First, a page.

Welcome to BURR. Brickcellphone’s Underground Rap Radar.
In this series, Brighton hip-hop DJ, Matt ‘Brickcellphone’ Leppier, is chatting to some of the underground rap talent on his radar. It’s as simple as that.
Follow him @brickcellphone and listen to him spin some of these artists on Offie Mag Radio.
BURR 39: Natty Wylah
It’s a sign of the times that many of the people on Brickcellphone’s Underground Rap Radar right now, are far from your traditional rappers.
Natty Wylah is the latest interviewee and we’re excited about the new music he’s got coming. Another talent who we first saw thanks to Loudhouse’s Raphouse series, Wylah glides from silky smooth deliveries to more energetic, darker cuts like his recently released single, WHOAMI.
Speaking of which, we get to know exactly who Natty is here, with this Natty Wylah interview.
Ello mate, how you doing? Can you introduce yourself to everyone who may not know who you are n what you’re about.
Ello, my names Natty Wylah. I’m from North West London, now living in South East (traitor!) I wouldn’t want to put my sound in a box so you’d have to listen for yourself. I put myself in all I do, from the visuals to the sonics however collaboration is integral to my work so this kind of synergy is paramount, so shouts out all my friends and family that I work with (Sonny, Srigala, Never Seek Permission and all my band players).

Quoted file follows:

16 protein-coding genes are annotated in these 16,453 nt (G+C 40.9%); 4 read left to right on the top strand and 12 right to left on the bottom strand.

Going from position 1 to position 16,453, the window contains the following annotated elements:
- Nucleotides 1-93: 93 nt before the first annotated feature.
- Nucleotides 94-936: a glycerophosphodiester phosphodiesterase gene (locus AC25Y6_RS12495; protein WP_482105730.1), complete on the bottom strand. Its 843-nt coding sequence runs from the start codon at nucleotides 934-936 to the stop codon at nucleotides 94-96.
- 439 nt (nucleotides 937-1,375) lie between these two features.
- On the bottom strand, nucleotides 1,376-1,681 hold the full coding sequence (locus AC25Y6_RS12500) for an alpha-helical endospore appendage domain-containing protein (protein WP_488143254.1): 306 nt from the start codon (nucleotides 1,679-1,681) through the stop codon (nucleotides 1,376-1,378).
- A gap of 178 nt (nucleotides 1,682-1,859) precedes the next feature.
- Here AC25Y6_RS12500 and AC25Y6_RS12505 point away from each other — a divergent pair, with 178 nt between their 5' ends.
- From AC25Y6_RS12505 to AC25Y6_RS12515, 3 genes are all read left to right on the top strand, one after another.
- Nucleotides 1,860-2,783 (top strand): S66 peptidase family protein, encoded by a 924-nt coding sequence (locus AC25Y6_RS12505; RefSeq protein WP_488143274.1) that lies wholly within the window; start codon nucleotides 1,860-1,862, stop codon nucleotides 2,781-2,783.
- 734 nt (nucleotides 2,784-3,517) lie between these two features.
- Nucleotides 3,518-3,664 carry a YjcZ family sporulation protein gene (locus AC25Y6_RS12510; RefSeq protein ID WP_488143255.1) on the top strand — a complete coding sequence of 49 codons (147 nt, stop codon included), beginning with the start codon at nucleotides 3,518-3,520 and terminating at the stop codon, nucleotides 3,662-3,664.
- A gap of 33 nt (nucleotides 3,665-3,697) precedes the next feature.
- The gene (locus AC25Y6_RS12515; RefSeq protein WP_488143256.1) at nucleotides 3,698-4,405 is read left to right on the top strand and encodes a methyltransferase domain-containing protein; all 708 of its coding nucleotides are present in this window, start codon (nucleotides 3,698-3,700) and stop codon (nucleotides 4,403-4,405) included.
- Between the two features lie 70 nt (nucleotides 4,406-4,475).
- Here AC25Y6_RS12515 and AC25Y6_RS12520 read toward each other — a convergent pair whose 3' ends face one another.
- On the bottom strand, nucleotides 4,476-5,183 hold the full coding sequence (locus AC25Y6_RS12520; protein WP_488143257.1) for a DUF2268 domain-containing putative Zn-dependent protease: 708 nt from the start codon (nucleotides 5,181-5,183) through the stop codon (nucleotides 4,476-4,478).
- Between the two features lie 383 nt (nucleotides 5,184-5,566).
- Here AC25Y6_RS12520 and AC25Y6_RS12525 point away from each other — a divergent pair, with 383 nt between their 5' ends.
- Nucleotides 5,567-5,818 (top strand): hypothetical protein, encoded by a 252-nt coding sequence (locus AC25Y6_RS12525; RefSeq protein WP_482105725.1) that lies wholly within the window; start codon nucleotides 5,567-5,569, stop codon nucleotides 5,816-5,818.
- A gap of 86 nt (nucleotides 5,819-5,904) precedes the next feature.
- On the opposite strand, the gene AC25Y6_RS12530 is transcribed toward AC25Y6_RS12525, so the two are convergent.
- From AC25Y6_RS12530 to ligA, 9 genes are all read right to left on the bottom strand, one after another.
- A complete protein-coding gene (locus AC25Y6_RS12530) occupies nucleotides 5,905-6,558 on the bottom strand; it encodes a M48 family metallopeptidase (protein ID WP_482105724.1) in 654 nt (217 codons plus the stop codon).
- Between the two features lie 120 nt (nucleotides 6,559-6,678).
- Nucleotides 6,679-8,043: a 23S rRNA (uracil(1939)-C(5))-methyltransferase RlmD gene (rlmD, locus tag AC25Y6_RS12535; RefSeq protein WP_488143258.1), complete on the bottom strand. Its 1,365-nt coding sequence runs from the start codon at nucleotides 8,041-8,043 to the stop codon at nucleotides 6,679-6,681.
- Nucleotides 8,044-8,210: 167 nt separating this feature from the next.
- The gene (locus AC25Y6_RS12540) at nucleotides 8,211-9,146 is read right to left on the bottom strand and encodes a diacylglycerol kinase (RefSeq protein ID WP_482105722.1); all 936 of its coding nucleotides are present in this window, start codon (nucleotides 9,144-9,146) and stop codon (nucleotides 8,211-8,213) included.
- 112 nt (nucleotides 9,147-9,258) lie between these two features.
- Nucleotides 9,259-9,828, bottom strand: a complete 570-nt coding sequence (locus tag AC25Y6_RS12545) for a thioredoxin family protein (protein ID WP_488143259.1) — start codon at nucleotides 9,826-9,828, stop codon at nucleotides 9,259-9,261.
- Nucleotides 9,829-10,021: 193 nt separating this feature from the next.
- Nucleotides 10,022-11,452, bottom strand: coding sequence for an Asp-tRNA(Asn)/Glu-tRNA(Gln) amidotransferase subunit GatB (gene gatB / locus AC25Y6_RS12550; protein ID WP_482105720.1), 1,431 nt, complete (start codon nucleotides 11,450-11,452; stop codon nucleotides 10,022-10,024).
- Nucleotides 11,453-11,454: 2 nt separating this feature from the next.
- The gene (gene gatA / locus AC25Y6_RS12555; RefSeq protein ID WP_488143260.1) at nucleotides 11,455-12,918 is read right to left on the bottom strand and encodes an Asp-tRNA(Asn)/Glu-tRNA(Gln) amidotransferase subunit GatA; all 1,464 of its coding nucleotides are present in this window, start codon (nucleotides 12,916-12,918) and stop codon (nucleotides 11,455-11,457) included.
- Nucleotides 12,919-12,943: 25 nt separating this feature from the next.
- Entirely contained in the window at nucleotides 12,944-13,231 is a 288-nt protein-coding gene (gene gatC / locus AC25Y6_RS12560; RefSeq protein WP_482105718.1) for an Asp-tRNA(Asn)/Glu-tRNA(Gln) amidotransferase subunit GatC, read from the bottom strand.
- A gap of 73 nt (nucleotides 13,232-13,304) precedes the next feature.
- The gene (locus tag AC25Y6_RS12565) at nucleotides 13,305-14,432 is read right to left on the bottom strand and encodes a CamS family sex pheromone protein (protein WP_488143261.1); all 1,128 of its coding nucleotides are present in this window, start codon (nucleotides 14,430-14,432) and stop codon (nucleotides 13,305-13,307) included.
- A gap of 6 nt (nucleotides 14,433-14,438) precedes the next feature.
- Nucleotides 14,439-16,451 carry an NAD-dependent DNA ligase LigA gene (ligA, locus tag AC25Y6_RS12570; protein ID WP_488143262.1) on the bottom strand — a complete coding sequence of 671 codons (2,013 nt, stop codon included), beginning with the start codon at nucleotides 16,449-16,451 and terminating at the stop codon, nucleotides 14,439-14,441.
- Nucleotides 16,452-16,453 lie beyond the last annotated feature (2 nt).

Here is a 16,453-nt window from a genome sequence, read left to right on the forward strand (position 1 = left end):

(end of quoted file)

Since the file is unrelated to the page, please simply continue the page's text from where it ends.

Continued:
How would you describe your new single?
‘WHOAMI’ is written from a submerged anger: dealing with identity, institutionalised ignorance and disillusionment. It’s heavy and venomous! Growing up as ‘different’ but not feeling a connection with your ‘different’ heritage is something that isn’t uncommon in London with it’s chemistry of culture. This displacement leaves me finding more solace in the moon than China (my mother’s homeland).
What’s your plan for the new year?
I’m quite a visual person so I’d say most recently; Murikami’s stories have absolutely floored me with there meticulous details and candid mystery. If you don’t know already he’s the best author I know hands down, check him out. I rate Kate Tempest’s humanness I definitely don’t listen to her enough! Early reggae and rocksteady, your Upsetter productions, Niney, Studio 1 etc. have been a big part of my life growing up my dad ran these riddims continuously – with a sprinkle of punk and jazz from my Mum.
You perform with a full live band, is this imperative to the Wylah experience?
Artistically I’m on an exploration, the full live band is an extension of this growth and together what we produce excites me madly. I’d been feeling to move along from just ‘beats & bars’ and lo and behold the band set-up manifested: it’s unchartered territories bringing in cross-genre influence and will keep growing in unknown directions. Definitely imperative to the Wylah experience.
I’m just popping to the Offie, anything you want me to grab for ya?